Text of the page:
“The case against incineration technologies, including gasification, continues to grow. Incinerators block investment in reuse and recycling, and lock-in carbon emissions. This is unacceptable as Surrey, among many other Councils, have declared a Climate Emergency.
“This week’s announcement should signal a shift in both Surrey County Council’s and the government’s strategy. Instead of pouring money into polluting technologies such as complicated and expensive waste disposal methods that create a perverse incentive to burn recyclable waste, it is time to shift investment to making it easier for all of us to reduce, reuse and recycle.”
Shlomo Dowen, Coordinator of the UK Without Incineration Network (UKWIN) said: "The Spelthorne gasification failure joins a long list of such false starts that have proven to be a costly distractions from building the facilities that are needed to make our economy ever more circular. UKWIN salutes the determination and persistence of local campaigners who helped Surrey Council start the difficult process which we hope will lead to end to plans for incineration in Surrey. We look forward to Surrey being freed to pursue a path towards greater resource efficiency that will bring environmental benefits alongside creating much-needed green jobs.”
In September 2020, Surrey County Council announced its plans to submit a proposal to Central Government, to amalgamate its 11 District and Borough Councils into one single, Unitary Authority. The proposed move would be part of its new 'Putting Residents First' strategy, which, it claimed, would bring decision making and services closer to local communities.
Spelthorne Borough Council wholeheartedly rejects this proposal of creating the UK's largest single Unitary authority encompassing a population of 1.2 million and on the 24 September 2020, Members of Spelthorne Borough Council voted unanimously to agree motions to oppose a single Surrey-wide Unitary Authority.
Depending on one's point of view, the move by SCC was intended in part to introduce economies of scale or, more cynically, represented a blatant political land-grab.
To see the whole press release, click here
The following press notice has been issued by the Council and it will strike a chord with a number of residents across our Association:
An estate agent has been fined by Spelthorne Borough Council for fly-posting.
The Council operates a 'zero-tolerance' policy on fly posting. We have responded to frequent breaches by estate agents who have allowed their contractors to erect for sale, to let, sold boards etc signage on publicly owned/maintained property such as grass verges, road signs and other roadside furniture maintained at public expense.
In order to tackle this problem, our Law Enforcement team have repeatedly written to estate agencies within the Borough highlighting their individual responsibilities to remain within the law, and our team continues to hear concerns from residents on the matter.
After a clear breach of this policy was brought to our attention, the offending sign was removed from the road sign it was attached to and a fixed penalty ticket was issued to a local estate agency, which has been paid by the offending company.
Cllr Richard Barratt, Portfolio Holder for Compliance, Waste and Risk, said: "This Council has demonstrated that it takes a zero-tolerance policy towards fly-posting. We hope that our actions will send a message out to the business community that we will act if they break the law. I ask that residents continue to inform us if there are any breaches of the law so the Council can ensure we have a cleaner, greener Spelthorne for everyone."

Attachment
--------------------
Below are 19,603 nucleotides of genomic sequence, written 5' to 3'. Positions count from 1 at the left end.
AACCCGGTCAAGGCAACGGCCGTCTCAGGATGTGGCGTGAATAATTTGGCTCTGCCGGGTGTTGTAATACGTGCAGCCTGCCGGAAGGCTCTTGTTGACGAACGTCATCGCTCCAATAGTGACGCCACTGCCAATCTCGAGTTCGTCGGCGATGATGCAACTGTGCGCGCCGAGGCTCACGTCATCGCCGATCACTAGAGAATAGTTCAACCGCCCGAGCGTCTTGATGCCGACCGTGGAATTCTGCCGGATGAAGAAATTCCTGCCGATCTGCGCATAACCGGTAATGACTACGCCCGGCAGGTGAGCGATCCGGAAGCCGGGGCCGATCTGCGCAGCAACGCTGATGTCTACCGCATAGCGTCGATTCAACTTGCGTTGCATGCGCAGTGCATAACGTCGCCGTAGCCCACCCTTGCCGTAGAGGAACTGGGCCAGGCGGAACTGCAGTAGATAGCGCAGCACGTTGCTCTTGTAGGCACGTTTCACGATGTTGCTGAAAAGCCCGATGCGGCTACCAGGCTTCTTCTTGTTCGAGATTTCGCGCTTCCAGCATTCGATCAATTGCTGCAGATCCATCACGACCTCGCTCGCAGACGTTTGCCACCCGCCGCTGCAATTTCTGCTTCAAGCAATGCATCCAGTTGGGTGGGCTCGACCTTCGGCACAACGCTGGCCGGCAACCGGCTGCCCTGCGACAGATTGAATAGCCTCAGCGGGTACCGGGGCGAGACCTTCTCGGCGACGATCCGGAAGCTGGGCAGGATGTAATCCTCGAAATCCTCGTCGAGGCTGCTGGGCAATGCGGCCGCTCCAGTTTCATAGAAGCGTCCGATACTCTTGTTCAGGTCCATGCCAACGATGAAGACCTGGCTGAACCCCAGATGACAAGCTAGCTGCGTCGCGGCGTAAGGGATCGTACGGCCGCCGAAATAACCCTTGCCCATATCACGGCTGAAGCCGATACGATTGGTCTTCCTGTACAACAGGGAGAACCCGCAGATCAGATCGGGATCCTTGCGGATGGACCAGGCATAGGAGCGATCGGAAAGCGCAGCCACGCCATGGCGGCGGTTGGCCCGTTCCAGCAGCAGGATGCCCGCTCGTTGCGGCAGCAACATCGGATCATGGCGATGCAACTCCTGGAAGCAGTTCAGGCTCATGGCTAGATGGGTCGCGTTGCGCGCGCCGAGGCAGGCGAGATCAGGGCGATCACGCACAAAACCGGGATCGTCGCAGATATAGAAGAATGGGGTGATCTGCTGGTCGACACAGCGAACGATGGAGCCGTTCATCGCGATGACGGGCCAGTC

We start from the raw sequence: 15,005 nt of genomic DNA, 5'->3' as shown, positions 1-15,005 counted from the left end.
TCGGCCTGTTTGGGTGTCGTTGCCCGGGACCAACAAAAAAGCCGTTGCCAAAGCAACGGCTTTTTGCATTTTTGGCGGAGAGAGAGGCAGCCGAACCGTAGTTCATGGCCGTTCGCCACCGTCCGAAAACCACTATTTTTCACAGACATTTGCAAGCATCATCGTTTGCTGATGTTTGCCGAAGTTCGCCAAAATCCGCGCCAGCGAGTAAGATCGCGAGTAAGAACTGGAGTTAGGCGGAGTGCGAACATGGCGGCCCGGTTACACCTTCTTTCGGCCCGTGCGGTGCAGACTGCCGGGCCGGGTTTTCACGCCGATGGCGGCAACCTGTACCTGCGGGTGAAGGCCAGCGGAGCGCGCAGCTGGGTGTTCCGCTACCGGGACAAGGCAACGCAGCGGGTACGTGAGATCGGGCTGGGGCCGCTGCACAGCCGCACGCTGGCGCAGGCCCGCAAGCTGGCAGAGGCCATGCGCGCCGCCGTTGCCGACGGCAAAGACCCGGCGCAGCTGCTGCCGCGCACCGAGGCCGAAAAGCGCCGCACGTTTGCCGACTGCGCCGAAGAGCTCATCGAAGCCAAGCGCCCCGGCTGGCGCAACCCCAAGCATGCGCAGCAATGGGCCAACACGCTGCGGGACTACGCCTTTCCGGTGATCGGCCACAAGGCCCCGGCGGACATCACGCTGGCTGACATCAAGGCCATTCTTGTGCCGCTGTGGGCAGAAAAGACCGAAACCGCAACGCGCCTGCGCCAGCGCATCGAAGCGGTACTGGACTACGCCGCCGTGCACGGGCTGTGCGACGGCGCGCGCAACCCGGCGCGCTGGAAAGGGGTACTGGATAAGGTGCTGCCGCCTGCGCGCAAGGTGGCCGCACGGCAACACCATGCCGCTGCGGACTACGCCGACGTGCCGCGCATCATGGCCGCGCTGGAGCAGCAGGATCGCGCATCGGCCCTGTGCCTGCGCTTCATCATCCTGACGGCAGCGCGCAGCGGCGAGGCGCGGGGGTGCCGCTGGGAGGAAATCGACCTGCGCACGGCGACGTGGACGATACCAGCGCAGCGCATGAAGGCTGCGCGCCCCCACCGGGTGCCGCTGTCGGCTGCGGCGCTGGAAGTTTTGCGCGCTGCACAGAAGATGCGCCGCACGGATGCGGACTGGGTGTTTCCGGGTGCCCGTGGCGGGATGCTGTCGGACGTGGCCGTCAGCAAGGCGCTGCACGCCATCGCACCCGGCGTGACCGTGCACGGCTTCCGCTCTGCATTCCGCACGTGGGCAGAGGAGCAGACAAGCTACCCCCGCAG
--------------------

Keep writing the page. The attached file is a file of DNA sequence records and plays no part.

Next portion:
Residents can report fly-posting by visiting: www.spelthorne.gov.uk/article/2234/Fly-posting
The following press notice has been sent by the Council and we are pleased to reproduce it here:
If you're getting someone in to work on your house or garden, before you agree anything, check they are a registered waste carrier. That way you'll have peace of mind that when your trader takes your waste away it won't be dumped, causing damage to Spelthorne's beautiful green spaces and create unnecessary work for the Council.
It's easy to do and could save you a £400 fine, because if your waste is found dumped it's you who'll be fined, not the rogue trader. You should always get a receipt for the disposal of your waste. Find out via the Environment Agency's website to if your trader is registered: https://environment.data.gov.uk/public-register/view/index.
Fly-tipping is anti-social, and punishment can result in a fine of up to £50,000 or 12 months in prison. In Surrey 100% of fly-tippers who go to court are convicted, so help us to stamp out this unacceptable behaviour by running a quick check online before you employ anyone.
Councillor Richard Barratt, Portfolio Holder for Compliance, Waste and Risk, said: "Our green spaces are particularly precious and do not deserve to be damaged by fly-tipped waste. It takes two minutes to check online to check whether your trader is registered. Let's all work together and do our bit to get rid of this unseemly practice."
You can find out all you need to know about fly-tipping in Surrey, including how to report it where you live, on the Surrey Environment Partnership website: https://www.surreyep.org.uk/fly-tipping/
The following article is posted at the request of the Census Engagement Manager North Surrey, Office for National Statistics:
The census is coming. By taking part, you can help inform decisions on services that shape your community, such as healthcare, education and transport.
The census is a unique survey that happens every 10 years. It gives us a snapshot of all the people and households in England and Wales – the most detailed information we have about our society.
It’s important that you fill in your census questionnaire. Without the information you share, it’d be more difficult to understand your community’s needs and to plan andfund public services.